The COVID-19 pandemic has shocked healthcare systems across the globe, exposing and heightening the flaws in the existing systems. It has disproportionately impacted countries with improper and unequal access to health services, who were faced with compounded problems in fragmented healthcare systems. It is important now more than ever to set up a more integrated and well-functioning healthcare system.
India, a developing country, is not only the second most populous country, but also comprises of a rural population that struggles with information gaps, inadequate access to affordable, inclusive, efficient and quality healthcare services. These issues are compounded when dealing with a global pandemic. With this, issues around improving the state of healthcare systems has come to the forefront. improving the healthcare system will have a direct impact on the welfare of the population by reducing social inequities and poverty. While universal healthcare may be a distant dream, ensuring adequate access to quality and affordable healthcare services to citizens without the risk of financial hardship is critical.
India’s first attempt towards this is through its ambitious National Digital Health Mission (NDHM) which was announced on its 74th Independence Day, in an attempt to improve medical infrastructure by digitising and integrating the medical records of individuals.
The NDMH traces back to National Health Policy, 2017. The vision for the policy was cemented with the release of the National Digital Health blueprint which aims to create a citizen-centric, universal healthcare system to improve accessibility and inclusivity leveraging the power of technology. The blueprint recommended the establishment of the NDHM, a governmental authority with functional autonomy, which ill implement the scheme under the supervision of the National Health Authority, a body initially set up to implement the Ayushman Bharat program. The NDHM aims to create a digital ecosystem for healthcare data through the creation of personal digital health IDs, unique identifiers for doctors and health facilities and seamless exchange of personal health records with the consent of the individual.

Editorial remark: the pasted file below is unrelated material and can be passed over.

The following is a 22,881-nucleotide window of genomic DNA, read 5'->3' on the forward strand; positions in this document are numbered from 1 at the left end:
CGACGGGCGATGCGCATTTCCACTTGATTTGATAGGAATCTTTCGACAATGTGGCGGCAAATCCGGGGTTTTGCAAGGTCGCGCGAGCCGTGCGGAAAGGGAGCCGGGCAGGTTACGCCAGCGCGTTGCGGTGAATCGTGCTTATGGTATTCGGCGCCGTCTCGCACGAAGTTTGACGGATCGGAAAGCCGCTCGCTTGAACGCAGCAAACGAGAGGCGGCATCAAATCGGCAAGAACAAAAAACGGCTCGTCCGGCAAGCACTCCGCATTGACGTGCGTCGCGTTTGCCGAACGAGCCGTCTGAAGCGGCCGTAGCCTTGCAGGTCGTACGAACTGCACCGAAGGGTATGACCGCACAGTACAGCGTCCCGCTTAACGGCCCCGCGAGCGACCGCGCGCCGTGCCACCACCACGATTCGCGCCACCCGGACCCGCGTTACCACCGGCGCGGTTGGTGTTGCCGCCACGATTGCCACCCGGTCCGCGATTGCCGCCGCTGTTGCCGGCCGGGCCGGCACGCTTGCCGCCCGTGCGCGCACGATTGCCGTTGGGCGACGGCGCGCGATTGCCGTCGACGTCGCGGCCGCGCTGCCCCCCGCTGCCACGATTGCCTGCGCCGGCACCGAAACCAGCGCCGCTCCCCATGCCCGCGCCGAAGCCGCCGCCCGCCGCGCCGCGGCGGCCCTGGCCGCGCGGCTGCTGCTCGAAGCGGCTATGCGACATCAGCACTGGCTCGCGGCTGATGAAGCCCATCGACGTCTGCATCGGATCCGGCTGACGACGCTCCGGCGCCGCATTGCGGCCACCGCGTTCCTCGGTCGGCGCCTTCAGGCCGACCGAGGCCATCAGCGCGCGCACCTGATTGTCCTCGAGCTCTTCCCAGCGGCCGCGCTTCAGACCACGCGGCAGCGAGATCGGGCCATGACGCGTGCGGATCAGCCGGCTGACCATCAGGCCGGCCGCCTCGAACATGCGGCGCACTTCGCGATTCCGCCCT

On August 26th 2020, The draft Health Data Management Policy was released. The Policy seeks to create a voluntary-based system of digital personal and medical health records centred around the consent of individuals. The key feature of this scheme is to integrate fragmented personal data using digital technology to create a health ecosystem. The draft policy introduces the Health ID, a unique 14-digit number that can be generated on the NDHM website, that will act as a digital storehouse for an individual’s health records. The digitally stored health records include, but are not limited to treatment history, doctor’s visits, diseases and medicine prescribed.
The policy is envisaged to benefit India’s fragmented health system by integrating health data and allowing for greater ease and convenience. Regrettably, the draft policy has received widespread criticism centred around potential breach of privacy, concerns about large scale data breaches, and health surveillance.
The first point of concern is that the draft policy is vague on the limitations or prohibitions of personal data that the Health ID would store. It states that “data” not only includes “data relevant to the wellness, health and healthcare of an individual.” but also extends to “sensitive personal data”, derived from the definition in the Data Protection Bill, 2019, which includes sex life, sexual orientation, transgender status, intersex status, caste, mental health, genetic and biometric data, religion and political affiliation, among others. Sensitive personal information in the wrong hands could potentially expose vulnerable sections of our society to various forms of exploitation. Information, if leaked, that could potentially harm sexual minorities, people with disabilities, women and other minorities. Without clarity on the limitations of the data that can be stored, the policy could be more detrimental than beneficial.
The draft policy even allows sharing of anonymised health data with third parties for research and policymaking. Sharing anonymised healthcare data is also disconcerting because of the likelihood that the data could be traced back to the individuals. Consequently, allowing sharing of anonymised data runs the risk of commercialisation or commoditisation of health data.